I can’t believe you’re gone.

I just want to be with you, B.

I can’t believe you’re gone. It’s a wave of panic that comes over me every time I let myself go there. There, to the place of full acknowledgement, painfully aware and present to your physical absence. You were the heavy in my arms, but now, they are heavier with you not in them. 

I am trying, B.

Trying to take one grace-filled step after the other. I am making my bed and trying not to crawl back in it. I am showing up and want to hide, all in the same moment. When you are newly bereaved, again, even simple things are hard.  

First, your brother. Then eight months later, you. I keep telling people it’s like finally being shot after knowing I was a target, then starting the rehabilitation process in a hospital, only to be shot again as I was relearning how to walk. I wasn’t even discharged and sent home. 

Days are like walking through mud. Even turning the corners of my mouth up to a smile feels heavier, like weights are attached to the corners. 

Life is heavier without you.

I thought about these days, even craving them a bit, if I’m really honest. Craving the break from a decade of caregiving. It was so heavy-heavy and holy- but not nearly as heavy as grief. I realize I just wanted a break, not you gone. I wanted to hit pause, not stop. I just want you back, and I am sorry for ever wanting a moment away. Because now, I’d give anything to have you play with my fingers or sing you a song. I miss the weight of you nested in my lap. If I stay in this place too long, I can barely breathe. But I refuse to get trapped in regrets, because I know no matter how much I had of you, it would never be enough.  

The house feels empty. Even the silence that once brought comfort in the chaos is now in need of redemption.

Did I mention, I can’t believe you’re gone?

I changed your bed. Did you see?

A twin mattress that doesn’t need sides anymore.

You can’t get hurt anymore.

A big girl bed.

A nine year old bed.

Your sister thinks your room is her office because I turned your playroom into mine. We keep the dutch door of the playroom open now, because you’re not here.

Because I don’t need to keep you safe anymore.

You are eternally safe.

I painted the walls white. Nothing remained white when you were here. Do you remember all of the dents you and your brother made in the walls? Hundreds. Every one that my finger felt this week served as a reminder of where you were, that you are there no longer.

Painful and peaceful, I need reminders that remain.

The “distressed” window trim, full of toy hammer dings and a few bite marks-now an altar. I kept the mysterious blue blotch on the ceiling from some ball- a reminder to look up. A reminder where to find you.

I need the reminder that nothing is perfect, not even a white room, and plan B is where I am meant to stay.

My desk is the table that held your urn at the funeral.

The same table your brother’s urn sat on only a few months ago.

I can’t believe he is gone.

Last year, today, you both were here.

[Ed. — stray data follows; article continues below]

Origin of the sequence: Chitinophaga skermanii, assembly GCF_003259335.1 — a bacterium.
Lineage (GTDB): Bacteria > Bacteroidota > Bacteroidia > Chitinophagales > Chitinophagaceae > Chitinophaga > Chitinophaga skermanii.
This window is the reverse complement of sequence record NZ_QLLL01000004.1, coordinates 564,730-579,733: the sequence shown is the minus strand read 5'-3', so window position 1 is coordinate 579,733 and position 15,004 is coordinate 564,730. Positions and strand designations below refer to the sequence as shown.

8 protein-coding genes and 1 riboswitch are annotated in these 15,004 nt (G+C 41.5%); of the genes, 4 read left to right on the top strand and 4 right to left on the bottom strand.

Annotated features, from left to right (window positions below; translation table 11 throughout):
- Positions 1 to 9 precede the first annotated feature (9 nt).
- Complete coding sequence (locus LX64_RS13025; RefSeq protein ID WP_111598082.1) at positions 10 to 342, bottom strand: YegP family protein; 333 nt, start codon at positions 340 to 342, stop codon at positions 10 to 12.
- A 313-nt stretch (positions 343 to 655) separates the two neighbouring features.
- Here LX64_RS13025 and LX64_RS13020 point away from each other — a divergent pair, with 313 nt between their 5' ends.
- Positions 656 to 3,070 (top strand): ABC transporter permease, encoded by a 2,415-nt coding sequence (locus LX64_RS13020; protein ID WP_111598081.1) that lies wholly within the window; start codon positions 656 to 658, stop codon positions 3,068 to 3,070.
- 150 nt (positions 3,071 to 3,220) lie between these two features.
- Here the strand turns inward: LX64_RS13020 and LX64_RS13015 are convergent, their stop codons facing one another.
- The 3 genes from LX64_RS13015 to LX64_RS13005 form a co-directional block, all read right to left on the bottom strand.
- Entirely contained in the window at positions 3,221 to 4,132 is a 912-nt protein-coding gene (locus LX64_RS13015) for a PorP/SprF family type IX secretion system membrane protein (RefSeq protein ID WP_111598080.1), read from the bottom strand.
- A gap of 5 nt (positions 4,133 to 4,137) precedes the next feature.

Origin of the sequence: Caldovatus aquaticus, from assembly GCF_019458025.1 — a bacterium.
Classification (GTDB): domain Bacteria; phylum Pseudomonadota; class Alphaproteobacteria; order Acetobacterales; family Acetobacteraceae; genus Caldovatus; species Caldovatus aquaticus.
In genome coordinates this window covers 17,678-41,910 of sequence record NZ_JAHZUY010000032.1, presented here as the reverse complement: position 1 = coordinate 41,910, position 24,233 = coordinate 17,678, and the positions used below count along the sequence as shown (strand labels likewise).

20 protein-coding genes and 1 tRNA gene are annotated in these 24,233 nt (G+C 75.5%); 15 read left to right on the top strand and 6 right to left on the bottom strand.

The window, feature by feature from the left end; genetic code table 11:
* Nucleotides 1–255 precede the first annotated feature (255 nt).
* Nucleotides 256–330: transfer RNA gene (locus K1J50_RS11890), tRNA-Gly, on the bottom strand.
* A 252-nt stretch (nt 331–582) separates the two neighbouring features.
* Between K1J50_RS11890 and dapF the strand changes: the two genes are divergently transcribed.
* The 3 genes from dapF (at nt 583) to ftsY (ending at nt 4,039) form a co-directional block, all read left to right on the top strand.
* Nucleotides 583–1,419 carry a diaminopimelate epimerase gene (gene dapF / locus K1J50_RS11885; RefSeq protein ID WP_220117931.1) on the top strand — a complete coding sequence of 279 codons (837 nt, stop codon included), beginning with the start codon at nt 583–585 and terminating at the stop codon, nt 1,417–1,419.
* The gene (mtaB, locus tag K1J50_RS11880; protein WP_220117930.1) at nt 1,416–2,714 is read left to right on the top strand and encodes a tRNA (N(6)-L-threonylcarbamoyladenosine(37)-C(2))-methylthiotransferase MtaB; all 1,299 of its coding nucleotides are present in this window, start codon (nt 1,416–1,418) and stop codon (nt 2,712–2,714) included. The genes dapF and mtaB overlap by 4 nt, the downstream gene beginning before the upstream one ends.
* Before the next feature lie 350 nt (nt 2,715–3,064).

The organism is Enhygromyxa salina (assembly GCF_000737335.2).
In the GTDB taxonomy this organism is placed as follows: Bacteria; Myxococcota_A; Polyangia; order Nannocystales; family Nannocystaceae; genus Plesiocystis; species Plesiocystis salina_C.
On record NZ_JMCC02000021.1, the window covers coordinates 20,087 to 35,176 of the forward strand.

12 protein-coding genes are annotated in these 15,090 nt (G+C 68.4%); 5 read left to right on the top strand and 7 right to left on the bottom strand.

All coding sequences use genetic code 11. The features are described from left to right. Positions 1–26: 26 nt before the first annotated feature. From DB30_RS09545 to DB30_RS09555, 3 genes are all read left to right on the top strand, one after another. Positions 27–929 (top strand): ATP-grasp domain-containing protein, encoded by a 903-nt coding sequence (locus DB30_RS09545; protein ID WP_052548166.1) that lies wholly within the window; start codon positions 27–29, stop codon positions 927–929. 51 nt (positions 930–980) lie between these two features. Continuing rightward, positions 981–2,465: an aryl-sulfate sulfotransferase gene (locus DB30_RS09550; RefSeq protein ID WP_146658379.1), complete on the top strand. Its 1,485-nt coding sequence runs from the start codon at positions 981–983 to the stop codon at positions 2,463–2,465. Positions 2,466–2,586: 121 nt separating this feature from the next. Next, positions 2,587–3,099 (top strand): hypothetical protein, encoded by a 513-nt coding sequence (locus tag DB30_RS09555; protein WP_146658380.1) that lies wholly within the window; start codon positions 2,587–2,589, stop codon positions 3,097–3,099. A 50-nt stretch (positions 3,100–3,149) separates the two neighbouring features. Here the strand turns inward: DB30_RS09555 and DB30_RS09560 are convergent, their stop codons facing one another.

You both got off the bus.

Just. Last. Year.

But the desk? Writing on it is my way of trading ashes for beauty, a small act of redeeming even the darkest of things.

Every decision to change a space or leave it, is hard.

Every space an invitation to remember, to move forward with you.

Environments matter desperately to the grieving, leftovers from a love that continues to satisfy.

I chose white walls because, to me, white is sacred. Holy. Light. All the things you point me towards. I was going to put chairs in the room for people to talk but decided against it. We will continue to gather on the floor like you taught.

“Get low, mom,” I hear you still inviting us.

“Never forget you must begin there each day.”

I knew it was too painful to see the room lifeless so I decided whatever came out of it had to honor the beauty that has already taken place in it. Words and life, tears and laughter, full of you and your brother and everything God continues to teach me.




So I will. My simple, tear-soaked offering to the world, full of light and love.

Keep teaching, Brooklyn.

I am learning.

Learning it all for the very first time, again.

I can’t believe you’re gone.


4 thoughts on “I can’t believe you’re gone.

  1. Stephanie, let us turn up the music and dance like no one is watching, let us color outside the lines. I am with you all the way! Thank you for sharing, I really appreciate you. I love you with prayers. You help me to grow. I lean in, I lean into God, I sit on his lap and cry, scream, cry scream. This is where I find Peace. I find gratitude.
    Peace sista, Luvs, Christine


  2. Dearest Stefanie

    I am weeping with you even though we do not know each other personally.

    I have no idea of the unbearable pain you must be experiencing now after losing two indescribably precious gems from your deepest mother heart.

    Just want to say, if you ever needs an ear… I am here.

    Praying for you and your family.

    Love in Jesus
    Belia Bruwer


  3. Stephanie, your words are beautiful. I’m so sorry you had to join the ‘moms that have lost a child’ club. It’s a sad club to belong to- your writings hit right on though. I have so many things here on earth to be thankful for, but, Like you, I look at every day knowing I am that much closer to seeing my boy again with Jesus! You all are in my prayers! Love you, Bunny


  4. I am so sorry.
    You have more pain than any parent should have to shoulder.
    I have no words, only anger that nothing but money and research could help and it is our duty to help our young ones ALWAYS!!!!!
    I am mad. And I am thinking of you everyday and hoping that somehow you can put one foot in front of the other everyday and know that someone here ( Me!!), and millions of others, care.

    Liked by 1 person

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